Governor Ron DeSantis signed a heavily contended bill that bans so-called sanctuary cities in the state of Florida on Friday. He did so, uttering the words, “We’re delivering on the promises that we made to the people of Florida.”
Sanctuary cities are cities that have decided to deviate from federal immigration legislation, by not complying with immigration detainers and serve as a sanctuary haven for undocumented immigrants. They have long been an issue of debate between left-leaning cities and more conservative Republican-backed regional areas.
Florida, the predominantly conservative panhandle, has none, and DeSantis, who vowed in his 2018 election campaign to inhibit their formation in the state, is sticking by his promise.
When the bill takes effect next month, local governments will be obliged to “use their best efforts to support the enforcement of federal immigration law.” This means they are expected to fully comply with federal immigration detainers and honor federal immigration authorities requests for any available information of undocumented immigrants in custody.
The ceremony took place during an event in a packed Okaloosa County. DeSantis was joined by Sen. Joe Gruters, a Sarasota Republican who doubles as chairman of the Republican Party of Florida, and Rep. Cord Byrd (R-Neptune Beach) and by U.S. Rep. Matt Gaetz, a Northwest Florida Republican who is a close ally of the governor, as well as the House and Senate sponsors of the measures.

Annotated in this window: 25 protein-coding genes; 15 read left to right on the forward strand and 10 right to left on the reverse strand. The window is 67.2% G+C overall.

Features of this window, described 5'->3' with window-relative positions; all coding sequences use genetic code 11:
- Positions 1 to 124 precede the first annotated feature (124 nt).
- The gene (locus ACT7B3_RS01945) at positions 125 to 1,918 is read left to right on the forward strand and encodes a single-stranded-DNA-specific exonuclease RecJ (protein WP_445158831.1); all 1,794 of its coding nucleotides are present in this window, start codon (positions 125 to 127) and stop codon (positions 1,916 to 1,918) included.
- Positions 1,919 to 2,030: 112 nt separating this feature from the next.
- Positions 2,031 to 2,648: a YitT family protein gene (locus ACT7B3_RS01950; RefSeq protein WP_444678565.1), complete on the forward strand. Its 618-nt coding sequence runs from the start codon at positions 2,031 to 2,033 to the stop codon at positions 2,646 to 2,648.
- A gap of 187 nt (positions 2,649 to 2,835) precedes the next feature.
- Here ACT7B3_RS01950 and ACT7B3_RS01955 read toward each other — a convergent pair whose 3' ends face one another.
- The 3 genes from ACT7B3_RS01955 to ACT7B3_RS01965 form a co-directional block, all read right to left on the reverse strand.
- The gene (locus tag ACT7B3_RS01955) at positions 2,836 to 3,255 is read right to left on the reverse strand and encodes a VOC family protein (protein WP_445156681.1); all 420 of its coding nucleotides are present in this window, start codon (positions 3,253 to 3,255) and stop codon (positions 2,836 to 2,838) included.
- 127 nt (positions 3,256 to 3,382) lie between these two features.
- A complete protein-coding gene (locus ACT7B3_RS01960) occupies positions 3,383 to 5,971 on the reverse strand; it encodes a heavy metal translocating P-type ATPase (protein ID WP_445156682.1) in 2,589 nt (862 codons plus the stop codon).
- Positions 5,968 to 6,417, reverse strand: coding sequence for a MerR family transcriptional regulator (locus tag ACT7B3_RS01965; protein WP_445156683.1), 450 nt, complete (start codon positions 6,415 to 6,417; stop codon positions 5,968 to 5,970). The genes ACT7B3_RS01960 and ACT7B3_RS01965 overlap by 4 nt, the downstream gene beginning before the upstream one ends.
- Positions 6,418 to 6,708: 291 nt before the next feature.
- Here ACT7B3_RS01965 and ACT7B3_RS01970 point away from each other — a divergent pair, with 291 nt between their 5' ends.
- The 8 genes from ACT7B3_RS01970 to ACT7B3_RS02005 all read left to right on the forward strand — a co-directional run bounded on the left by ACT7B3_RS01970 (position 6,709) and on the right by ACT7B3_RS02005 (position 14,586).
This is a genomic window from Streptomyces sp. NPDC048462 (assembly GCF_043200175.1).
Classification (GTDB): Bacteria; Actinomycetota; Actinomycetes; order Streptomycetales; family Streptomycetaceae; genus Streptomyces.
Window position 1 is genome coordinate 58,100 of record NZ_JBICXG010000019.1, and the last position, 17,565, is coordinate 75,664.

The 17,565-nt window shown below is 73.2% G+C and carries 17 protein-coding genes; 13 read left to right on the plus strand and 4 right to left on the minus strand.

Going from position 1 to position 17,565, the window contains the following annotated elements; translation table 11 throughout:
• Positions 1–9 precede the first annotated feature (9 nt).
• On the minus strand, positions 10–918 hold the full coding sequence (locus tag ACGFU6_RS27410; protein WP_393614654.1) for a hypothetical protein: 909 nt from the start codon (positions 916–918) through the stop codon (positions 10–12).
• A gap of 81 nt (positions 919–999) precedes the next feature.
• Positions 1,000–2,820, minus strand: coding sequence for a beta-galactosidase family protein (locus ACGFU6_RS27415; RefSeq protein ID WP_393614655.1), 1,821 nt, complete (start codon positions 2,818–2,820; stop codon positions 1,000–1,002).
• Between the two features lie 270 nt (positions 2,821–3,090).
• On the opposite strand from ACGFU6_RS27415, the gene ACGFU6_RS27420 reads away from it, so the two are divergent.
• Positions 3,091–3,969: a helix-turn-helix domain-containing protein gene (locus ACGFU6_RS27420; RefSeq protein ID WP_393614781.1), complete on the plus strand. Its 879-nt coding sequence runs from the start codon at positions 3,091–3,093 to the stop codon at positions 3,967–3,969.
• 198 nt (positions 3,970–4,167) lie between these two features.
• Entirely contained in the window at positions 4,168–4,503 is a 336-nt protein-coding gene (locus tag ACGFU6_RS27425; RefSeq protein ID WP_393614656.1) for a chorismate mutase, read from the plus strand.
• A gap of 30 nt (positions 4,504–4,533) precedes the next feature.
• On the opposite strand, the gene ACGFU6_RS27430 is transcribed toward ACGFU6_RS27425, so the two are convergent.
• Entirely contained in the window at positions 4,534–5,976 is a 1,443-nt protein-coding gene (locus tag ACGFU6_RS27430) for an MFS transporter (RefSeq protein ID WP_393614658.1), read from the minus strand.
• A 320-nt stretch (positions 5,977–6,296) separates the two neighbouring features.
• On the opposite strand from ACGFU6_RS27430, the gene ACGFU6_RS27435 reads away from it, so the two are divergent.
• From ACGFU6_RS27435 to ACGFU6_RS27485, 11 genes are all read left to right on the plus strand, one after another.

“I said we were going to do certain things, and I’m happy to report after having just one legislative session under our belt we’re delivering on the promises we made to the people of Florida,” DeSantis said to the enthusiastic audience.
The governor labeled “sanctuary cities” as “law-free zones” where illegal immigrants could come and commit crimes, unrestrained, “and then just walk out the door and continue to do it,” Miami Herald reported.
“This is about the rule of law; It’s also about public safety,” he added.
“The room was busting at the seams. When was the last time you’ve seen 300-plus people for a bill signing?” Gruters remarked of the broad support for DeSantis and Bill (S.B. 168).
Opponents criticized DeSantis for signing the measure, arguing it will lead to an increased number of illegal immigrants in detention and needing deportation. They said that some of these illegal aliens include people stopped by police for minor offenses.
The policy may provoke a legal battle to challenge its constitutionality, as contended by the Southern Poverty Law Center, which issued a statement on Friday alleging that the measure violates the U.S. Constitution’s Fourth Amendment ban on unreasonable seizure.
“Laws like this are proven to negatively impact people in immigrant communities, who will be less likely to report crime to the police or cooperate with investigations, for fear of immigration enforcement against themselves or their neighbors,” Scott McCoy, senior policy counsel for the Southern Poverty Law Center Action Fund, said in a statement about the challenges facing illegal immigrants.